Updated: Feb 23, 2021
Having started my career as quantitative analyst i've always had a data first approach in any of my business decisions, often as a validation mechanism but sometimes as a decision maker mechanism.
While Financial industry in its totality has embraced Big Data and AI in their investments, Real Estate is still way behind in the Data Analytics adoption, at least in full scale.
This lag is also ben due to the inherent relative scarcity of data due to the lack of digital real estate solutions in the industry.
But the Covid situation accelerated dramatically the digital adoption within the real estate value chain, and the various lockdowns increased the en-masse adoption of technologies to work remotely.
With this shift to smart working solutions (from tools to work remotely to tools/services/technologies to remain in contact with business partners, customers, providers and different stakeholders), needs of digital alternatives increased, increasing adoption of digital solutions (digital signing, platform to manage the transaction process, to tour properties and make due diligence, reservation platforms..).
The fundamental point is that where there's a digital solutions there's also a digital data. And this can be extended to the smart solutions installed in assets, where IoT can provide ways to manage efficiently.
The more digital adoption, the more data generation and more density and quality of data: this is the virtuous cycle that i've underlined in my title.
The industry wide transition to digital process and platforms will only deepen the pool of real estate data and with it the investment into data and analytics Proptech companies. With the explosion of IoT in real estate, the way that data is captured is increasing everyday. Whether it's through sensors, cell phones, biometric readers, access control, cameras, or back office management systems, it is hard to comprehend how much data is being collected in the real estate industry. There are plenty of privacy concerns that tenants and visitors have when it comes to data, but the value that it can bring to both landlords and tenants is enormous. The art is in figuring out what to do with it. Whether you are trying to monetize your data or figure out how to use it to create value, it is the companies that are most creative that will figure out how to use it most effectively.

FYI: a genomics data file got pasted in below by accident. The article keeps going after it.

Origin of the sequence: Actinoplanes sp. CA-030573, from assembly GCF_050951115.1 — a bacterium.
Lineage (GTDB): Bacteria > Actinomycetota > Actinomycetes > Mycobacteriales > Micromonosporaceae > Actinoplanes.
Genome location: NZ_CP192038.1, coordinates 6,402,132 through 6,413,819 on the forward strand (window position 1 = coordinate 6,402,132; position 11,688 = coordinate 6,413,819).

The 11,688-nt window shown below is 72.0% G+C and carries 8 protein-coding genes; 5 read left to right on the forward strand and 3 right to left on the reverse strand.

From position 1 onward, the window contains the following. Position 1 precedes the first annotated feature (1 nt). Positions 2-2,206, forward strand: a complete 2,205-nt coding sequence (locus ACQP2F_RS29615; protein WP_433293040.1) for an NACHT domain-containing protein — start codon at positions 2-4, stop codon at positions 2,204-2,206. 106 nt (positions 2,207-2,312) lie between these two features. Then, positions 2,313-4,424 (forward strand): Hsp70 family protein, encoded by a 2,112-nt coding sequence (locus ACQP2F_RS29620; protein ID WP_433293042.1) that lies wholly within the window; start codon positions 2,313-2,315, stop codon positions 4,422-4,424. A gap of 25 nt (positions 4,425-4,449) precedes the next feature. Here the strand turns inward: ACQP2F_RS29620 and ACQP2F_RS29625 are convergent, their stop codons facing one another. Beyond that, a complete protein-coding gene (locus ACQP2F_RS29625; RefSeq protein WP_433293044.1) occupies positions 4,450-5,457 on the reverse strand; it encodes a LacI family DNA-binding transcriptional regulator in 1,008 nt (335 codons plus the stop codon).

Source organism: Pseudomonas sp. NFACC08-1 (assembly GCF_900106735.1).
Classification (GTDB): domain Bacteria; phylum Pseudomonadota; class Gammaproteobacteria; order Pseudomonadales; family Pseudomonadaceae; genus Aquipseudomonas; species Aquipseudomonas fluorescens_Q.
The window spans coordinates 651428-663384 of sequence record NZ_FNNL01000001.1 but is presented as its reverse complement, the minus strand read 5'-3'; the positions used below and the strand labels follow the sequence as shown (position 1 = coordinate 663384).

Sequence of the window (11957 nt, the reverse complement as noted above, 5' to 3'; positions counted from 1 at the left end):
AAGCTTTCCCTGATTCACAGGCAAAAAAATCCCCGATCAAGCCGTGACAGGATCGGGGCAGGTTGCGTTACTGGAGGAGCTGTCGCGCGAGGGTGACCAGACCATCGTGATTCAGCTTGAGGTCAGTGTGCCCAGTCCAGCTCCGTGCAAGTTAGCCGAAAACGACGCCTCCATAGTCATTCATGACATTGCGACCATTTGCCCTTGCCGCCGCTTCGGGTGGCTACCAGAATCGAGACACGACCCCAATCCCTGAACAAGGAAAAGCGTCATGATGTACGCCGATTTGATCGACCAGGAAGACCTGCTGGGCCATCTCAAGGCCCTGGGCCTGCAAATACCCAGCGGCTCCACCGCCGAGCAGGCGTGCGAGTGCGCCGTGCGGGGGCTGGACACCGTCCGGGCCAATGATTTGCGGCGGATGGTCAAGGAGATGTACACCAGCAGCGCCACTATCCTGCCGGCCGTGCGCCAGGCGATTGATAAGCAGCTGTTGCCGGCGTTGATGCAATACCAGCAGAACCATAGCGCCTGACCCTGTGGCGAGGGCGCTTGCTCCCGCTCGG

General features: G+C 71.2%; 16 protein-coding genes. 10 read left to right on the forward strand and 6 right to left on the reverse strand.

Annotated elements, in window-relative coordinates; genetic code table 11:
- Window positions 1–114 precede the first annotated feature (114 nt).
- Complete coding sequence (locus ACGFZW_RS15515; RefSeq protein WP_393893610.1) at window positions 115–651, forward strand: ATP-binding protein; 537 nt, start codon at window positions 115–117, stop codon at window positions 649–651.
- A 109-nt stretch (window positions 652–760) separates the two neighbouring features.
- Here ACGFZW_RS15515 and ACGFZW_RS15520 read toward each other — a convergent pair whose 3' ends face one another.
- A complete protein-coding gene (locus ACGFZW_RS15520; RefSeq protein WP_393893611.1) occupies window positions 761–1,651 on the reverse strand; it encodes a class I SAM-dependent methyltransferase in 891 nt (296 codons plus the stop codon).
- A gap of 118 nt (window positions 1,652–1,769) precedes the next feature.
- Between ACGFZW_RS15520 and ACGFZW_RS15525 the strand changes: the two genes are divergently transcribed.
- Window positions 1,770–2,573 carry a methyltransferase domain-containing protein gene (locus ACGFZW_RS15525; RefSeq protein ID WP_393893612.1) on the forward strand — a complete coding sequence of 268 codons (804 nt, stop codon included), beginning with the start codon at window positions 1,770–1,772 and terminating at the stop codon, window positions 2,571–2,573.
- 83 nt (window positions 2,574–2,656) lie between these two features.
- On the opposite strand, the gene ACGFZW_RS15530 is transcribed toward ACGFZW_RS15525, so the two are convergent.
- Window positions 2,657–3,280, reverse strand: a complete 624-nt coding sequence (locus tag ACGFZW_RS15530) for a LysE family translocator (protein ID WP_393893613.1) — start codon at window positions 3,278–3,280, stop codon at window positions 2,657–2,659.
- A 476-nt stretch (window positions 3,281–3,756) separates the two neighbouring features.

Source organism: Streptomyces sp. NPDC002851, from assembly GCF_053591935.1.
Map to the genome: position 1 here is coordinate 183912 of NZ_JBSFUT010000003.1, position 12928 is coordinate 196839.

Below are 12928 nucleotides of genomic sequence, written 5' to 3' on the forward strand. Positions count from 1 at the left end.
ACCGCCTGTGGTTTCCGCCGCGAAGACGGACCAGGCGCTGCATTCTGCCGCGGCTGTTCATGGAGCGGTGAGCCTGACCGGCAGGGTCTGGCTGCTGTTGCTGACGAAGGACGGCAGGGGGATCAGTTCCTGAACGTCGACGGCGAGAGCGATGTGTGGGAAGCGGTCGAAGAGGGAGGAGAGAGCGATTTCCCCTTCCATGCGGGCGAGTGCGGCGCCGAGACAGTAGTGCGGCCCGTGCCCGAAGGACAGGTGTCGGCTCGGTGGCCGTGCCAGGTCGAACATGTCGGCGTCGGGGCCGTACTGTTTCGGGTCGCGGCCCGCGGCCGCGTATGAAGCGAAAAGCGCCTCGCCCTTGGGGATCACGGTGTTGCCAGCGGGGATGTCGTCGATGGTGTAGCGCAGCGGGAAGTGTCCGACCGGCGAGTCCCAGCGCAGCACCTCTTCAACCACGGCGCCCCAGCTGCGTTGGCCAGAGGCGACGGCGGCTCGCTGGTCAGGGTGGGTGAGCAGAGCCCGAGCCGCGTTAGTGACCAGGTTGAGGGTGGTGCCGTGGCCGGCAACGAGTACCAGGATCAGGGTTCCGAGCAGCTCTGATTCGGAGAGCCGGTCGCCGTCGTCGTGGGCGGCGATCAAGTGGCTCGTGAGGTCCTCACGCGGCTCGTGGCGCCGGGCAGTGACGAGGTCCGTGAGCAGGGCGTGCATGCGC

More skills and trained personnel will be needed to manage and use data within the organziations and extract value from them to be provided to the management acting to improve efficency. At the same time more effort from government bodies to open their database and foster data standards will be essential to share and interact with larger datasets.
The necessity to adopt data standards across the industry is a priority: too much operations are operated as silos and too much money spent in legacy software unable to manage the entire value chain of an assets and unable to integrate big data and visual tools.
In the real estate industry there is a pressing importance to understand the business value of data generated in buying/selling, renting or managing real estate, facilitated by PropTech 3.0 companies able to provide disruption.
In the real estate investment management there's a small adoption of a data strategy at broad based level, able to integrate, structure, standardise and digitalize their existing data and leverage portfolio decisions. It's the essential framework to extract value from new and different sources of data, with new technologies and from different channels.
Imagine how a cloud based platform, centralizing large data from assets owned and operated, could improve deal closing, cost monitoring, data sharing and better manage tenants relationships, more again in a model where operational real estate will be the driver to differentiate innovative real estate players.
I'm thinking for example to non pure-numerical KPI related to community building, tenants satisfactions, emotional or soft values, smart indicators that emerge with the adoption of ESG criteria also at board level, translating in financial impacts.